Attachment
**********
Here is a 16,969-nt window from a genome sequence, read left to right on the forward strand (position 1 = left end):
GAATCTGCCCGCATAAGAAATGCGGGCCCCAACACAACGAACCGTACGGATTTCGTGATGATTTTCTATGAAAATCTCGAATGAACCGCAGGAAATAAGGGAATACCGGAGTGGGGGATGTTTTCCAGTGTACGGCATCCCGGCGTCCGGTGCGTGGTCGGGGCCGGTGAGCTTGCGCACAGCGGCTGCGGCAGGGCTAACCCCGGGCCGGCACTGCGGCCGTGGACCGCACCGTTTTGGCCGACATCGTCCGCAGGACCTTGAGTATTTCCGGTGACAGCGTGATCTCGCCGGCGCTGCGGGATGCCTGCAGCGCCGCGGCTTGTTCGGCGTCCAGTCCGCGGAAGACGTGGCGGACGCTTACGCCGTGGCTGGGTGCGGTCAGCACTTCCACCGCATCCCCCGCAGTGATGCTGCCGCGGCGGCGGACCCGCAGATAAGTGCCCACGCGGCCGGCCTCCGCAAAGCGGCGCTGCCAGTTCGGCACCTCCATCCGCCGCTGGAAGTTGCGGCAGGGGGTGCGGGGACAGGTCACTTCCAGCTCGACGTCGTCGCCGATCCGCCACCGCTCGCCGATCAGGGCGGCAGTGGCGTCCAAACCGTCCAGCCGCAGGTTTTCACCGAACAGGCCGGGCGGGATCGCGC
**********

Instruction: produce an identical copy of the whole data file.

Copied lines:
Here is a 16,969-nt window from a genome sequence, read left to right on the forward strand (position 1 = left end):
GAATCTGCCCGCATAAGAAATGCGGGCCCCAACACAACGAACCGTACGGATTTCGTGATGATTTTCTATGAAAATCTCGAATGAACCGCAGGAAATAAGGGAATACCGGAGTGGGGGATGTTTTCCAGTGTACGGCATCCCGGCGTCCGGTGCGTGGTCGGGGCCGGTGAGCTTGCGCACAGCGGCTGCGGCAGGGCTAACCCCGGGCCGGCACTGCGGCCGTGGACCGCACCGTTTTGGCCGACATCGTCCGCAGGACCTTGAGTATTTCCGGTGACAGCGTGATCTCGCCGGCGCTGCGGGATGCCTGCAGCGCCGCGGCTTGTTCGGCGTCCAGTCCGCGGAAGACGTGGCGGACGCTTACGCCGTGGCTGGGTGCGGTCAGCACTTCCACCGCATCCCCCGCAGTGATGCTGCCGCGGCGGCGGACCCGCAGATAAGTGCCCACGCGGCCGGCCTCCGCAAAGCGGCGCTGCCAGTTCGGCACCTCCATCCGCCGCTGGAAGTTGCGGCAGGGGGTGCGGGGACAGGTCACTTCCAGCTCGACGTCGTCGCCGATCCGCCACCGCTCGCCGATCAGGGCGGCAGTGGCGTCCAAACCGTCCAGCCGCAGGTTTTCACCGAACAGGCCGGGCGGGATCGCGC